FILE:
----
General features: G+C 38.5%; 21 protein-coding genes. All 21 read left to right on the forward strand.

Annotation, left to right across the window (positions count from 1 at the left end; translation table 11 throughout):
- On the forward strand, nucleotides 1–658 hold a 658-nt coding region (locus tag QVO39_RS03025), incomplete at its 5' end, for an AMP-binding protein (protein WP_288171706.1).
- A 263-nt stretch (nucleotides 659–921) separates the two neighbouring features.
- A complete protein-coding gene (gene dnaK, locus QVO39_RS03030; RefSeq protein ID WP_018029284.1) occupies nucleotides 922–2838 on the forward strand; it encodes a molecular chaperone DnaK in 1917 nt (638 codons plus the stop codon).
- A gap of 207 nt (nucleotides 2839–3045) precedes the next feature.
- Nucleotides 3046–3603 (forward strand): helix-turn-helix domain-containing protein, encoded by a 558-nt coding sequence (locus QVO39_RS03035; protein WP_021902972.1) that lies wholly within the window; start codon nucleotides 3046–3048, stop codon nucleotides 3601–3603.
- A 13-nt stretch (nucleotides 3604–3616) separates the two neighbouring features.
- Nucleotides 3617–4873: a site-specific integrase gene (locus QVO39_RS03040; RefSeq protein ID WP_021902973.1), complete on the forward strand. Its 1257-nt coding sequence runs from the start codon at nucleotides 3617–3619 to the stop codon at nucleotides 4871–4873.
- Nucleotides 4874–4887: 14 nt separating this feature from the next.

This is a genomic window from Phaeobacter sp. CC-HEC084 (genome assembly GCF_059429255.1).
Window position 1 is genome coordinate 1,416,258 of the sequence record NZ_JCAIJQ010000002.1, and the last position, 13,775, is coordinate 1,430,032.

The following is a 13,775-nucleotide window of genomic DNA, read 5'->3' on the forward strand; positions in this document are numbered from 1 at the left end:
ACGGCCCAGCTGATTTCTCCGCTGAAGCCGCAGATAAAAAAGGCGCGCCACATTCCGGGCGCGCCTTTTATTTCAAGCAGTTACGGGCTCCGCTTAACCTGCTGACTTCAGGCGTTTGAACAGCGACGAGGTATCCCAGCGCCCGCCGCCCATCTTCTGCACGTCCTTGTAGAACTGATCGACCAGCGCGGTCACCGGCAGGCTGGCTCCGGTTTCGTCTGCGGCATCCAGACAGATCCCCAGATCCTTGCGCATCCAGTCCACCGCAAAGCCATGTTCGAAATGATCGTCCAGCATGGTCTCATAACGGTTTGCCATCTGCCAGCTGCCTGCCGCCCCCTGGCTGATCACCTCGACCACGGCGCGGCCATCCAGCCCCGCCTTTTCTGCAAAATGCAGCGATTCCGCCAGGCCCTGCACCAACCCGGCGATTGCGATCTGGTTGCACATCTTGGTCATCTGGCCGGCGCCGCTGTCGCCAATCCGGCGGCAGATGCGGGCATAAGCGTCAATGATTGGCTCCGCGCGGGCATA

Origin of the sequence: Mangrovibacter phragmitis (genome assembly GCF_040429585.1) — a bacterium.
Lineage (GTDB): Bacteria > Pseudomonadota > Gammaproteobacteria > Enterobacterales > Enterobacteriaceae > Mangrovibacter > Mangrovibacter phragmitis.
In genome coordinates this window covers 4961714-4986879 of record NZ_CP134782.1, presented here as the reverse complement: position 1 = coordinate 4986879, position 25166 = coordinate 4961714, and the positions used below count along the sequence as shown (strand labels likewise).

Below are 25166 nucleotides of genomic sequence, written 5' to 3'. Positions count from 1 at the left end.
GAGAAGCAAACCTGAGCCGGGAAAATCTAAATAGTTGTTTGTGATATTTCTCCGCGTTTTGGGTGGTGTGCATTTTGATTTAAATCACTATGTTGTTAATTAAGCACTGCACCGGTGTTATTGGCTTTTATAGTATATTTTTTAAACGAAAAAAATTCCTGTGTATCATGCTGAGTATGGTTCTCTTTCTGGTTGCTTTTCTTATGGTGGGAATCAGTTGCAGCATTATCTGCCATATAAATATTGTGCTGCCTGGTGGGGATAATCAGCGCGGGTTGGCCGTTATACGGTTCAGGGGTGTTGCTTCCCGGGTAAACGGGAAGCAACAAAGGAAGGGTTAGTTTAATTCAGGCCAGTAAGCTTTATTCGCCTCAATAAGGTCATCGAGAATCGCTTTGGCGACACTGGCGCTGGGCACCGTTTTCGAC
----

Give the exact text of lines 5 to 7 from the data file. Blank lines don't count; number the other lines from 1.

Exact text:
- A complete protein-coding gene (gene dnaK, locus QVO39_RS03030; RefSeq protein ID WP_018029284.1) occupies nucleotides 922–2838 on the forward strand; it encodes a molecular chaperone DnaK in 1917 nt (638 codons plus the stop codon).
- A gap of 207 nt (nucleotides 2839–3045) precedes the next feature.
- Nucleotides 3046–3603 (forward strand): helix-turn-helix domain-containing protein, encoded by a 558-nt coding sequence (locus QVO39_RS03035; protein WP_021902972.1) that lies wholly within the window; start codon nucleotides 3046–3048, stop codon nucleotides 3601–3603.